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The Milky Way's Oldest and Wisest Stars - ScienceNOW - Mozilla Firefox_2012-09-04_15-47-10

General AstronomyCometsMeteorsSolar System SimulatorPlanetarium Simulator Free Sky MapsFind Evening Satellites2017 Total Solar Eclipse

Celestia is a space software simulation to explore the universe in three dimensions. You can explore the Solar System or super clusters of galaxies and everything in between right from your desktop PC or Mac. The great thing about Celestia is that you are not confined to the surface of the Earth. You can change your vantage point to almost anywhere in the universe. Explore the moons orbiting other planets in our Solar System or our Moon. See eclipses and other events in real time. Best of all, Celestia is FREE to download. To download, click here.
Stellarium is free software that puts a planetarium on your desktop. The sky is presented in a very realistic way that is easy to comprehend. It contains a catalog of over 600,000 stars and more can be added as desired. Just set your latitude and longitude and you are all set. It has constellation artwork for twelve different cultures and all the Messier objects. It displays the Milky Way, planets and many other objects. To download, click here.
You can download free monthly star charts with information about sky events and objects that can be seen with the unaided eye, binoculars and telescopes. To download, click here. 
Track satellites like the ISS, space telescopes like Hubble or track notable comets and other satellites here

2017 Total Solar Eclipse

On 2017 August 21, a total eclipse of the Sun is visible from within a narrow corridor that traverses the United States of America. The path of the Moon’s umbral shadow begins in northern Pacific and crosses the USA from west to east through parts of the following states: Oregon, Idaho, Montana, Wyoming, Nebraska, Kansas, Missouri, Illinois, Kentucky, Tennessee, North Carolina, Georgia, and South Carolina. The Moon’s penumbral shadow produces a partial eclipse visible from a much larger region covering most of North America.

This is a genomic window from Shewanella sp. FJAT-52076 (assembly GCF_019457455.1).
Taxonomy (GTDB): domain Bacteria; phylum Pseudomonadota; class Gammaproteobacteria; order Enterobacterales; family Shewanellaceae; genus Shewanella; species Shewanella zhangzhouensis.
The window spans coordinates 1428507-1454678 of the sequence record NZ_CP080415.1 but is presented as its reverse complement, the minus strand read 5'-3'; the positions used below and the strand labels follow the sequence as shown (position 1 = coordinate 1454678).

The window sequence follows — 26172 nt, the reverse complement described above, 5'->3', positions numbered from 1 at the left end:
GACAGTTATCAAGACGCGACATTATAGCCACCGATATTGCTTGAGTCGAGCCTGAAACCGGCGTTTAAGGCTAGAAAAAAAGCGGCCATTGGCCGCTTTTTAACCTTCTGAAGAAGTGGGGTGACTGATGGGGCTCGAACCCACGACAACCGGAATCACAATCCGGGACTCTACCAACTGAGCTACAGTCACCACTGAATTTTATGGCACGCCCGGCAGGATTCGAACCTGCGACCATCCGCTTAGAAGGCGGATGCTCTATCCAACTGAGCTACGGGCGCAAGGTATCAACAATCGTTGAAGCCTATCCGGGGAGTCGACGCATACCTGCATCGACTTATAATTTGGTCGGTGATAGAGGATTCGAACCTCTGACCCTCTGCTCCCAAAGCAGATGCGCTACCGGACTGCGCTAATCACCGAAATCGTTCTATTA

Check back to see what the Hastings Museum has planned on August 21, 2017 for the Total solar eclipse.


Solar Activity Monitor

The chart below states the probability of seeing the Northern Lights. Chances are best when the Geomagnetic Field is red and states: Storm! For more information on solar activity,  visit n3kl.org.

Solar X-rays:Geomagnetic Field:
Status
Status

About the Solar X-ray status monitor: The X-ray Solar status monitor downloads data periodically from the NOAA Space Environment Center FTP server. The previous 24 hours of 5 minute Long-wavelength X-ray data from each satellite (GOES 8 and GOES 10) is analyzed, and an appropriate level of activity for the past 24 hours is assigned as follows:


Status
Normal: Solar X-ray flux is quiet (< 1.00e-6 W/m^2)

Status
Active: Solar X-ray flux is active (>= 1.00e-6 W/m^2)

Status
M Class Flare: An M Class flare has occurred (X-ray flux >= 1.00e-5 W/m^2)

Status
X Class Flare: An X Class flare has occurred (X-ray flux >= 1.00e-4 W/m^2)

Status
Mega Flare: An unprecedented X-ray event has occurred (X-ray flux >= 1.00e-3 W/m^2)The designation “Mega Flare” was chosen by Kevin Loch when the status monitor was created on March 4, 1999.There is no “official” designation for flares in this range.

About the Geomagnetic Field status monitor: The Geomagnetic Field status monitor downloads data periodically from the NOAA Space Environment Center FTP server. The previous 24 hours of 3 hour Planetary Kp Index data is analyzed and an appropriate level of activity for the past 24 hours is assigned as follows:


Status
Quiet: the Geomagnetic Field is quiet (Kp < 4)

Status
Active: the Geomagnetic Field has been unsettled (Kp=4)

Status
Storm: A Geomagnetic Storm has occurred (Kp>4)

 



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